Ohio City Singers To Bring Holiday Cheer to Rock Hall on December 18

German label will reissue the Cleveland band's debut album

click to enlarge Ohio City Singers. - Amber Patrick
Amber Patrick
Ohio City Singers.
In 2003, local singer-songwriter Chris Allen, his sister Molly Allen and local singer-songwriter Doug McKean worked up four original Christmas tunes and then threw a big Christmas party to which they invited their musician friends. They played the four original tunes they had penned as well as a few covers, recorded them and delivered them on a CD to their families as a Christmas gift. That signaled the birth of the Ohio City Singers.

The band would expand to include some of the best musicians in the region. It plays holiday shows each year and continues to record and release new material too.

Recently, the group's members, Chris Allen and Austin Walkin Cane Charanghat, met up at the Westside coffeehouse, Ready Set Coffee, to discuss the band's distribution deal with a German label as well as the Ohio City Singers' upcoming concert that takes place at 3 p.m. on Sunday, Dec. 18, at the Rock Hall.

You played the Rock Hall for the first time last year. What was that show like?
It was a pretty great show. The band was on fire that night.
Allen: It was. Something with that band being in that room was kind of awesome. It’s a beautiful space.
Charanghat: The band had been playing together for an entire month. We hit that groove.
Allen: At the end of the season, when we really get cooking, it’s really fun. Everyone is on fire and knows all the parts and all the tunes and the set flows really well.
Charanghat: And then, it’s over.

Things weren’t quite back to normal at that point.
They weren’t. We were set to play the year before that, and it got cancelled. Even that show last year was touch and go up until the day of the show. It was when things were surging. We were lucky to get that one in.
Charanghat: We were really happy to be around each other.
Allen: We felt lucky to be out playing again.

Talk about the deal that the band recently inked with Hoboville Records.
I have lunch once or twice a month with [locally based music executive] David Spero. Some people he knows asked him if he knew a blues guy. He gave them my name, and I sent them some stuff, and they liked it. They wanted stuff from my whole career. That was rough! But it was cool to see the growth. I met them when I was playing in Sweden. I then met them in Cologne. Holger Koch owns the record label, and Thomas Ziegler is the right hand man. I met them at a restaurant bar. Thomas says something like, “Your music is blues-based, but you do a lot of different styles.” I told them that I even had a Christmas band. They both lit up a little bit. They asked if I did “Silver Bells” and covers. I told them we were the greatest original rock ’n’ roll Christmas band in the world. I told them that we write our own songs because we are tired of everyone else’s. They wanted to hear some of our stuff. They listened to our albums with everybody in the office, and they loved it.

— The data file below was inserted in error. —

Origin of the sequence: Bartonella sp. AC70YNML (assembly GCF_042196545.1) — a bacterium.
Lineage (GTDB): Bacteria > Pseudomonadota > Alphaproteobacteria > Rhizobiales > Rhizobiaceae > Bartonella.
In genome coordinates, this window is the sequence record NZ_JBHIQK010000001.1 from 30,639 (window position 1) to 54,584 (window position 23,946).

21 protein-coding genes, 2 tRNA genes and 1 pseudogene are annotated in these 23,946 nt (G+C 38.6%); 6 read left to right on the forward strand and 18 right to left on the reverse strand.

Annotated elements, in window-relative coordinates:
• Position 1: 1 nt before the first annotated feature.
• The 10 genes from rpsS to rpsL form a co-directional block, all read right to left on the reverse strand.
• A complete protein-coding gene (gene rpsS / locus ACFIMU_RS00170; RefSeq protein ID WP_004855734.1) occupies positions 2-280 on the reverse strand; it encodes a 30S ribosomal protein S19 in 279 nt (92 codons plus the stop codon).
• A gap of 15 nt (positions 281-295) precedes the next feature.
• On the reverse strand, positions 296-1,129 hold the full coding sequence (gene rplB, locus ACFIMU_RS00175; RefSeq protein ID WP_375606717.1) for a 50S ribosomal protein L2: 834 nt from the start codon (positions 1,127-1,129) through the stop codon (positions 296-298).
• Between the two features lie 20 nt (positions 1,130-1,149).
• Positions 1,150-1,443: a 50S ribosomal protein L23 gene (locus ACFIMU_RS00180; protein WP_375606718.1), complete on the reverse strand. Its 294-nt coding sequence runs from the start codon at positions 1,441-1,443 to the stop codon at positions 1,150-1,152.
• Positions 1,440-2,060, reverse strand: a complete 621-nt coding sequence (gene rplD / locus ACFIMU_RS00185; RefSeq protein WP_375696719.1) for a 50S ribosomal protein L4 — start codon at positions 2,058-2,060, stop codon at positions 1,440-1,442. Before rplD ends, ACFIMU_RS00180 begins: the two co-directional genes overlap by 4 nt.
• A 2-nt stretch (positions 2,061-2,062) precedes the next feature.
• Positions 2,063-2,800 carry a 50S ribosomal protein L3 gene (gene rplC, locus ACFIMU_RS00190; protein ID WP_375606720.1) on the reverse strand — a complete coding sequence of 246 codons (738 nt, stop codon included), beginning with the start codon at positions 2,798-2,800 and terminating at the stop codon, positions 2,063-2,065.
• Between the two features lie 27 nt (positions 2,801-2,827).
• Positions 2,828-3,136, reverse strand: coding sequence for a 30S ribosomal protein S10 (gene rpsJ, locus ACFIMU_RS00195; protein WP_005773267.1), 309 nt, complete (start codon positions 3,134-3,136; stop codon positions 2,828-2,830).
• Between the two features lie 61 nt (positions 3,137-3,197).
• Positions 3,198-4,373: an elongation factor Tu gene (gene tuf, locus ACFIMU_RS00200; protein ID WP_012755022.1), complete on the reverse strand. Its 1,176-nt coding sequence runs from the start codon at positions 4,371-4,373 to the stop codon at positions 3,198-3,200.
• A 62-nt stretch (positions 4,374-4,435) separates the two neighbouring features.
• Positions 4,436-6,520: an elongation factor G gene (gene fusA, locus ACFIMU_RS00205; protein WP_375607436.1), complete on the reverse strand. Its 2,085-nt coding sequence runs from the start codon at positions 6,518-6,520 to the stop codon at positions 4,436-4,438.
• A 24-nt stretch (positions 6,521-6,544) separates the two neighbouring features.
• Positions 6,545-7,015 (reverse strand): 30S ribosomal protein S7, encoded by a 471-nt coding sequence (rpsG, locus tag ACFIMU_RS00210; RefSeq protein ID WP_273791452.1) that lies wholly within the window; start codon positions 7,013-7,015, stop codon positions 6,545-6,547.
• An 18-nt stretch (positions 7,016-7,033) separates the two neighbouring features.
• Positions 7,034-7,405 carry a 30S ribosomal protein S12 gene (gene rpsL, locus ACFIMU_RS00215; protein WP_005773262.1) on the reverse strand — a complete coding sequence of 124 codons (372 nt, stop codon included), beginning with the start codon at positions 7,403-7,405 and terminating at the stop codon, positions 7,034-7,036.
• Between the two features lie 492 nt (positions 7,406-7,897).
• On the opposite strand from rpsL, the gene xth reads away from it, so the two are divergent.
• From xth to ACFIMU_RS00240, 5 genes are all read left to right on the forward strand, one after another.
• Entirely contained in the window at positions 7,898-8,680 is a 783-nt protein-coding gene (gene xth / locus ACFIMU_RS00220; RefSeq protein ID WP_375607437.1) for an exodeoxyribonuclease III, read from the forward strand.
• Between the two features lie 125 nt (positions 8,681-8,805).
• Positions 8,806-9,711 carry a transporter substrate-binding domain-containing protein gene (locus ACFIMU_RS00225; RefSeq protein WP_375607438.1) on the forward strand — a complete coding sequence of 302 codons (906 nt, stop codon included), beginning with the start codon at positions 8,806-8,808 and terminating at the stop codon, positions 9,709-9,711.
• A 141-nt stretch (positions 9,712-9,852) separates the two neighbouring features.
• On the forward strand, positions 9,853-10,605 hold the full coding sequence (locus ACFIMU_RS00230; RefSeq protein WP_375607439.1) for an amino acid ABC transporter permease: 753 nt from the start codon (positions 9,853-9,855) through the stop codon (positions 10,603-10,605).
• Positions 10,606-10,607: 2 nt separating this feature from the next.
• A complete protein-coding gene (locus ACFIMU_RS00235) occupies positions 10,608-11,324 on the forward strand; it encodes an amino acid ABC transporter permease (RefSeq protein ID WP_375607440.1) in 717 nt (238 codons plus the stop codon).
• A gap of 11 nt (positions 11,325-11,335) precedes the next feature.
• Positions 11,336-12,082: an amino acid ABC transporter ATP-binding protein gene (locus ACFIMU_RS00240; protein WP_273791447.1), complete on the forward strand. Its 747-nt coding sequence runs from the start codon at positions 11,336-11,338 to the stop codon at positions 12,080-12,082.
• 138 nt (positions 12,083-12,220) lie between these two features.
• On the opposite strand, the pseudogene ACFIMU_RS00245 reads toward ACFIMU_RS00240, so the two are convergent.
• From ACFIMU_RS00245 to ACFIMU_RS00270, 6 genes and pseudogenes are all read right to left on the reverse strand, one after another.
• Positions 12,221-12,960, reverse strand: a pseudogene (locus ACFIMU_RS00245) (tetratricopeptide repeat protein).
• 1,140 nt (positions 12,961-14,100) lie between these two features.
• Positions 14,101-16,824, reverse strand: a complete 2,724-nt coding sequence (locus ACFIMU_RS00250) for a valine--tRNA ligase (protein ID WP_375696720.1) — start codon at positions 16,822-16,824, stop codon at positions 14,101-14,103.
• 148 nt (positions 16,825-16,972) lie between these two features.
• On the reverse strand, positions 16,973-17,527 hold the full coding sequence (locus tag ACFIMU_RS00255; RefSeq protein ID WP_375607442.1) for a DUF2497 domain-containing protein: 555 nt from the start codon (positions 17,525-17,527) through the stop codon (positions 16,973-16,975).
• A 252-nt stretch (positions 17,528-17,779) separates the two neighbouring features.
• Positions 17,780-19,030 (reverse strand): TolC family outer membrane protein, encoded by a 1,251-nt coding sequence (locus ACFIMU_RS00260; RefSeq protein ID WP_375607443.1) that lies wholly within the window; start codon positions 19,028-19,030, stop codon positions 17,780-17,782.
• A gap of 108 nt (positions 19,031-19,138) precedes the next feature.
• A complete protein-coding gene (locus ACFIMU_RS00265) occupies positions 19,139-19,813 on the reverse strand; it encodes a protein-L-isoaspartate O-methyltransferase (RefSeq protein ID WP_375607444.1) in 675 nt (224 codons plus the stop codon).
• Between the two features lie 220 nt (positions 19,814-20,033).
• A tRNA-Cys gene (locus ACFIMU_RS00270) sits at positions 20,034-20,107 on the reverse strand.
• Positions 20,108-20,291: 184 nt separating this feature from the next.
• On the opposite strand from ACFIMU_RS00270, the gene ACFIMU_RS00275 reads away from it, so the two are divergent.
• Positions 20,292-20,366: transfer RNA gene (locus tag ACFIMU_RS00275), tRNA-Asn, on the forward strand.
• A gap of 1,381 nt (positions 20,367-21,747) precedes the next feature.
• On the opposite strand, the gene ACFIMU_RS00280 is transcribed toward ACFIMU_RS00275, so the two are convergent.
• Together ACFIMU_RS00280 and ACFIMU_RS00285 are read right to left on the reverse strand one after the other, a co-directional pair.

Allen: Thomas said he loved it because it was like regular music and wasn’t so Christmas-centric. The theme is Christmas, but the feel is whatever makes a good song. I thought that was interesting. We don’t think about this stuff so much because we’ve just been doing it.

Talk about the “Love & Hope” single. What inspired it?
: I think that’s the first song that me and Austin wrote together. Austin came to my house in Tremont. He started playing that riff and we wrote it. It was one of those quick songs. Forty minutes later, the song was done. We went to make the record and had [producer/singer-songwriter] Don [Dixon] singing it.
Charanghat: He tears it up. One year, we did a Christmas party. The people at the party didn’t give a shit about what we did, so Don was entertaining us. He got up on a stool and was singing it. He went apeshit. It was one of the coolest live performances I’ve ever seen, and it was in our own band! He’s an entertainer. He’s so good.

The Love & Hope album was recorded in 2008. What stands out about those sessions with Don Dixon (the Smithereens, Marshall Crenshaw)?
I There were a lot of singers and players in the band, and it was good to have someone like Don who helped us meld those voices together and construct those harmonies and make sure that all of this stuff made some sense. We had 15 songs on the album, but many more to choose from. We had done four or five house parties at that point, so there were four or five records to choose from.
Allen: Don’s line was “if you have 40 original Christmas songs, you should probably do something with them.”
Charanghat: He knows how to record a live band. You have to make it sound like a record, which is his terminology. It sounded live and had energy, but we had to make it sound like something you would want to hear again. He kept the house party elements but also tightened up some things.

The album has never been widely distributed, has it?
No. We’re just a Cleveland band.
Allen: [Hoboville Records] is doing a CD and the digital. They’re talking about doing one of our albums every year.

Have you been working on new tunes?
So many.
Allen: I think next year we’ll have time for recording new songs. But if something is being re-released, like it is this year, we need to concentrate on that.
Charanghat: We could tour Europe maybe.
Allen: It would be great to go to some small town in Germany and have people go crazy over our music and get the same reception there that we get here.
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Jeff Niesel

Jeff has been covering the Cleveland music scene for more than 20 years now. And on a regular basis, he tries to talk to whatever big acts are coming through town, too. If you're in a band that he needs to hear, email him at [email protected].
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